Nitrates are another compound that can cause your pool water to become discolored. Nitrates occur naturally in soil and are the result of organic matter decomposition. However, they are extremely common in city water sources and are generally considered to be very bad for the environment. Nitrates gradually decompose into nitrites, which are even more harmful. Nitrates can be removed from your pool water by using a pool vacuum and filtering it through activated charcoal or sand. Some people alternatively advise using chemicals to eliminate nitrates from pool water, but these chemicals can be very damaging to your pool’s ecosystem. If possible, it is best to avoid these as well and let your pool water filter naturally through the earth and pool vacuum itself. Nitrates will accumulate quickly if this process is not regularly repeated!

Sulfates

Sulfates are inorganic compounds with a fairly high solubility in water. Sulfuric acid is probably the most famous compound that occurs naturally as a sulfate. These chemicals are extremely stable and do not decompose easily, which is why many pools never develop a greenish tinge even after years of exposure to sunlight. Sulfuric acid is also a common contributor to pool water discoloration, so make sure you add some chemicals to help remove this compound from your pool’s water! Some people add a small amount of calcium hypochlorite to their pool water to combat the ill effects of sulfuric acid. However, hypochlorite is toxic in large quantities and will eventually cause algae blooms and biological oxygen demand (BOD) proliferation. The best way to remove sulfates from your pool is by using a pool vacuum with a HEPA filter.

Pesticides

Pesticides are chemicals that are used to control or destroy living organisms, such as insects or algae. While not life-threatening, pesticides can cause a variety of problems, including cancer. Unfortunately, some people use pesticides to combat algae growth in their pool, causing further health complications. In general, these chemicals are not recommended for use around water bodies, as they may eventually find their way into the water, causing untold damage. For this reason, make sure you avoid using any pesticides around or in your pool! If you do decide to use them, then it is advisable to add certain nutrients to the water to promote healthy plant life.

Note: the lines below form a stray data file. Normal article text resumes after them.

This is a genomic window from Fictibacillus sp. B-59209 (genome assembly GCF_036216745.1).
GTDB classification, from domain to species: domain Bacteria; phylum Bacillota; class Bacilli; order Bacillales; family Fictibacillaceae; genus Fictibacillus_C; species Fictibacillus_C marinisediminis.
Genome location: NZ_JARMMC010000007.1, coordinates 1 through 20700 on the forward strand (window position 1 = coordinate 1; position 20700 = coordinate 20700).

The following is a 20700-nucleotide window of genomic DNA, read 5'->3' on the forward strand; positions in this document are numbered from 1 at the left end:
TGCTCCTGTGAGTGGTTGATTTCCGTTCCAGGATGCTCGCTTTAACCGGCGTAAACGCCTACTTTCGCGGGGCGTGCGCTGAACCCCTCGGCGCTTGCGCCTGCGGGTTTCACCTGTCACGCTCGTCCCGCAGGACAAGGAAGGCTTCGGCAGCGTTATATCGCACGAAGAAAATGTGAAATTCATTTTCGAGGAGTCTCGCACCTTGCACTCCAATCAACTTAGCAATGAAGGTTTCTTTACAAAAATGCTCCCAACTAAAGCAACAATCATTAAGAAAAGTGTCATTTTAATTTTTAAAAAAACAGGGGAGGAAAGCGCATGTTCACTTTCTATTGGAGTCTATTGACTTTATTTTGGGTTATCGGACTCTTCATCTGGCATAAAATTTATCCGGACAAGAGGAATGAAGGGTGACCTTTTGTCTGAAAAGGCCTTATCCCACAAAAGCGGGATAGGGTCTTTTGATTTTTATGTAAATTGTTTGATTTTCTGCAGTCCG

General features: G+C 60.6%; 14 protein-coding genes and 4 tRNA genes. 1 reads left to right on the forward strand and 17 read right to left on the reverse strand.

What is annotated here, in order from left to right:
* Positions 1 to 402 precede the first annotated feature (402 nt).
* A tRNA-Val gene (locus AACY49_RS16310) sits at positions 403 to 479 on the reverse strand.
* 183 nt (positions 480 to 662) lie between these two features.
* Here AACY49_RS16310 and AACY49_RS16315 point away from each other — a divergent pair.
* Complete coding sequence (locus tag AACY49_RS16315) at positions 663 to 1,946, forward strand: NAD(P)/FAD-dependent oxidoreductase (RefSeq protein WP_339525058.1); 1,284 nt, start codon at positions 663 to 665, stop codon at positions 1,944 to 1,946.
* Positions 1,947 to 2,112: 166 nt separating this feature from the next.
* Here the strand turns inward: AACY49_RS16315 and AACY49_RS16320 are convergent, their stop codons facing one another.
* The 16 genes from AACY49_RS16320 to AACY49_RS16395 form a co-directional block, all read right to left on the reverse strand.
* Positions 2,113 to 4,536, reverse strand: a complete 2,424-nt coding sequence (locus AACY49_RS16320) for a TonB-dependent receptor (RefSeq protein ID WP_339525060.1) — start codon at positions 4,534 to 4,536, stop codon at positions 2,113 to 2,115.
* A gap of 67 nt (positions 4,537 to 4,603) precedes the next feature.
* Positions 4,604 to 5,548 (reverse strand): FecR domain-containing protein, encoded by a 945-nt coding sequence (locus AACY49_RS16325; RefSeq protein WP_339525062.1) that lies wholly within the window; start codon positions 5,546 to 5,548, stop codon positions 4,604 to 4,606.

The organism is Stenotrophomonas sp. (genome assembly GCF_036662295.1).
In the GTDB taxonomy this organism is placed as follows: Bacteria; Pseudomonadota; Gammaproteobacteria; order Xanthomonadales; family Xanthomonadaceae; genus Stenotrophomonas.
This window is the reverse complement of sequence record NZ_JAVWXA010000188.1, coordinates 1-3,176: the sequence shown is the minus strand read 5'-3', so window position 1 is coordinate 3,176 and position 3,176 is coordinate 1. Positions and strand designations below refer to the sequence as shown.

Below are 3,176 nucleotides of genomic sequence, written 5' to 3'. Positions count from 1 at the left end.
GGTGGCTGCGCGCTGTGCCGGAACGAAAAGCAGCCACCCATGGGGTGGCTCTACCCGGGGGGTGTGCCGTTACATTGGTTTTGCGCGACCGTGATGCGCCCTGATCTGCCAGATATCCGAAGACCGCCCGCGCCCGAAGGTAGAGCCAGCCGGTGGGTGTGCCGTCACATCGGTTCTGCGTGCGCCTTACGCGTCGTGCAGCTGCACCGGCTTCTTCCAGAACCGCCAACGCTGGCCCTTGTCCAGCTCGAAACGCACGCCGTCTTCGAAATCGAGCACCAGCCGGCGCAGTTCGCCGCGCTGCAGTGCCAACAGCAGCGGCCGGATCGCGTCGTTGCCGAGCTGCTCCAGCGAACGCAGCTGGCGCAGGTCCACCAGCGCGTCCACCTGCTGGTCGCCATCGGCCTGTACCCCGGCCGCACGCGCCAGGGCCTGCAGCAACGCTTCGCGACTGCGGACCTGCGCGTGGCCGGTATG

Trichloris

This is a relatively new compound used in many different types of cleaners and insecticides. Although it has many advantages, it is extremely toxic to both humans and the environment. If spilled or ingested, it can cause liver damage and even death. Trichloris will discolor your pool water if it is not removed quickly. The compounds in this chemical are very stable and do not break down easily, making it extremely difficult to remove from water. In most cases, people are simply unaware of these chemicals’ existence, which is why they have not found a place in the marketplace as of yet. Luckily, there are simple ways to remove it from your pool. First, you should try using chlorinated water to clean your pool. If this is not possible, then you can use a professional pool vacuum to remove it quickly. Some people alternatively suggest adding a couple of drops of bleach per day to their pool water to combat the ill effects of trichloris!

Hopefully, this article has convinced you that keeping your pool clean is not that difficult. All you need are a few simple tools and some know-how. In addition, you should regularly monitor the quality of your pool’s water to make sure there are no signs of contamination. If you are curious about how your pool water looks like right now, then take a quick guess at what it is made of and how it is changing over time. In most cases, it is safe to assume that your pool’s water is made up of iron, calcium, and magnesium, with smaller amounts of sodium and sulfates. Sometimes, nitrates and pesticides will sneak their way into your pool’s water, causing it to become less clear. If you keep all of the abovementioned chemicals out of your pool and use only those recommended for pool maintenance, then you will be able to keep the original beautiful blue color of your pool for years to come!